Re: Power <debate> <long>

Ruby Rohrlich (rohrlich@GWIS2.CIRC.GWU.EDU)
Thu, 7 Mar 1996 20:57:33 -0500

Here is a concrete example of unequal power relations, as reported by The
Bulletin, newsletter of SIGMA DELTA EPSILON, Graduate Women in Science
(GWIS), of which I am a member. Members of this group went, as part of the
NGO, to the United Nations Fourth World Conference on Women in Beijing,
August/September, l995, and reported that the Science and Technology Caucus
issued the following statement to the U.N.: "We recognize how powerfully
science and technology interact with themes of the Fourth World Conference on Women.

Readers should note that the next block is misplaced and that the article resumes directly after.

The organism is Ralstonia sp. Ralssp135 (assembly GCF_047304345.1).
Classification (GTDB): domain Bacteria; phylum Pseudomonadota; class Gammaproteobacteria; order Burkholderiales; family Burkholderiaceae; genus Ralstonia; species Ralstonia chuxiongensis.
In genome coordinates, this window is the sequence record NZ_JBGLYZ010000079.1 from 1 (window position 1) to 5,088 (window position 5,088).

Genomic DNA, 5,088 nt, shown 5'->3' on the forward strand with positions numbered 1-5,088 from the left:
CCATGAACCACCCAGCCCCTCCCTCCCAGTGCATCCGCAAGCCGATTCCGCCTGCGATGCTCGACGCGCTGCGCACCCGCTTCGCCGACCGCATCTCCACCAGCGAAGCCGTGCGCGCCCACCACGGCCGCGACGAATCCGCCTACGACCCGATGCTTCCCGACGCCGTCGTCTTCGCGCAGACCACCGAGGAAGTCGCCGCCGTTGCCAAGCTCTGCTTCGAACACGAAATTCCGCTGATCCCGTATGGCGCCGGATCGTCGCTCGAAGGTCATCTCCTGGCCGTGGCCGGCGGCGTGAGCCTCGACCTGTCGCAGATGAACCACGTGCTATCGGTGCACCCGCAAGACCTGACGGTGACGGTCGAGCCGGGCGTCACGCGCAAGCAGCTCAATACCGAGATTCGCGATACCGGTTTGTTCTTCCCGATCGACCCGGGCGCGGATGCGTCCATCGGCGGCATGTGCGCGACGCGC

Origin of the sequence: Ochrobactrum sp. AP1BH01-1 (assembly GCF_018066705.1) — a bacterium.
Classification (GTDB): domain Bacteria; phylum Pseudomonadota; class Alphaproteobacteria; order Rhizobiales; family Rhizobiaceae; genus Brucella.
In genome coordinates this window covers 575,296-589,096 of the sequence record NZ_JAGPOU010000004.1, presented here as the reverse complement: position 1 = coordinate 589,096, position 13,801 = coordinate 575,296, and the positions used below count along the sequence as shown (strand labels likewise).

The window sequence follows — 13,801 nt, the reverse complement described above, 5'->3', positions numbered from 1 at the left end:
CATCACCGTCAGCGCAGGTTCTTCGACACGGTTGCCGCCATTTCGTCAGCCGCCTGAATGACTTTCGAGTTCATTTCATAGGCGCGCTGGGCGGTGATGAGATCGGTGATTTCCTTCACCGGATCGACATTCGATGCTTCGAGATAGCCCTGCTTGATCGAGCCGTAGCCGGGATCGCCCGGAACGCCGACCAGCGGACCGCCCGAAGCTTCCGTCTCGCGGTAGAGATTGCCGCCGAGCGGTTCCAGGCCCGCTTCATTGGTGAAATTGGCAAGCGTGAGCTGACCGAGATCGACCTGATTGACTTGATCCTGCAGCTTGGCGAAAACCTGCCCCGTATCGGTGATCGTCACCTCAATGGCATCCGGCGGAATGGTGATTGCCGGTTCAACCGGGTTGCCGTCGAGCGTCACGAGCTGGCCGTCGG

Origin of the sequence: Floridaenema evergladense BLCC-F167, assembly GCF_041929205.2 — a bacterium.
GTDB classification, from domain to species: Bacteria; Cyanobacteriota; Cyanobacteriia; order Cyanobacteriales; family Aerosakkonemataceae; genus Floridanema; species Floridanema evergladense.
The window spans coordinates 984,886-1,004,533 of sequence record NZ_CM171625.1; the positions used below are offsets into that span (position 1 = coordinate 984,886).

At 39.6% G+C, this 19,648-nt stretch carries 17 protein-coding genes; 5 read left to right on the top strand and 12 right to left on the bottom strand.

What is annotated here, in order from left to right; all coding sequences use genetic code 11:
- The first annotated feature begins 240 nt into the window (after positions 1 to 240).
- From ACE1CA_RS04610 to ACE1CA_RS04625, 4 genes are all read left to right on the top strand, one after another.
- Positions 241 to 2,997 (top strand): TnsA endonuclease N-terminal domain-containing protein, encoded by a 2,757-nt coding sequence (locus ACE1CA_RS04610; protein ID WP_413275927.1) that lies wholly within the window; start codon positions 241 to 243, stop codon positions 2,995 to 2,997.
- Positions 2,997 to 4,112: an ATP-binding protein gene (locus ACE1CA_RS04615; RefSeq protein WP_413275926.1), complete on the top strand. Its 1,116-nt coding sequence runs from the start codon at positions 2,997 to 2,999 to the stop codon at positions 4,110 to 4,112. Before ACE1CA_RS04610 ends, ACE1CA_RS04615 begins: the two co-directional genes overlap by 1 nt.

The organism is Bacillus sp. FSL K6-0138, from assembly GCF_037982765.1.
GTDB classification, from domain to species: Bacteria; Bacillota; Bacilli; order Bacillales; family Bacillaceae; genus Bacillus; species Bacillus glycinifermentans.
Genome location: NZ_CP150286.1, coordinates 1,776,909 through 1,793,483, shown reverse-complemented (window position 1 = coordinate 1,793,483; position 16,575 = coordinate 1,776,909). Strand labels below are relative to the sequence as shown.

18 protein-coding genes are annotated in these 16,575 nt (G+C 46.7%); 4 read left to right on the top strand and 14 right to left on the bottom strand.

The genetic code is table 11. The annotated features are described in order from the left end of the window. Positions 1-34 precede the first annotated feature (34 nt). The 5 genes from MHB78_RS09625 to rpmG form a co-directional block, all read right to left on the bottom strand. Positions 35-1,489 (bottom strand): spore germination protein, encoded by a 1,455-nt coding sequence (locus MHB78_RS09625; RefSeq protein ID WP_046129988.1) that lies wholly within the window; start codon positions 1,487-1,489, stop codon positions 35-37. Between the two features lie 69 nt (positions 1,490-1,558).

Women. Girls and Women do not experience equality in science and
technology. They are poorly represented in science and technology education
and training. This limits both their employment opportunities and their
access to positions of influence in science and technology where
decisions about their uses are made. Moreover, the current paradigms of
science and technology do not value women's traditional knowledge and the
prioities which guide women's lives and aspirations. This further
limits their participation in, and ability to shape, science and
technology. Science and technology are powerful tools for development;
they can alleviate physical burdens that made life difficult for many
women. Science and technology can provide ways out of poverty, but too
often their unrelenting use has increased women's burdens and ignored
their needs. Science and technology are exploited in the production of
horrific weapons of war, such as land mines, which cause untold violation
to human rights through injury and death, giving efforts to establish
peace a greater imperative." Ruby Rohrlich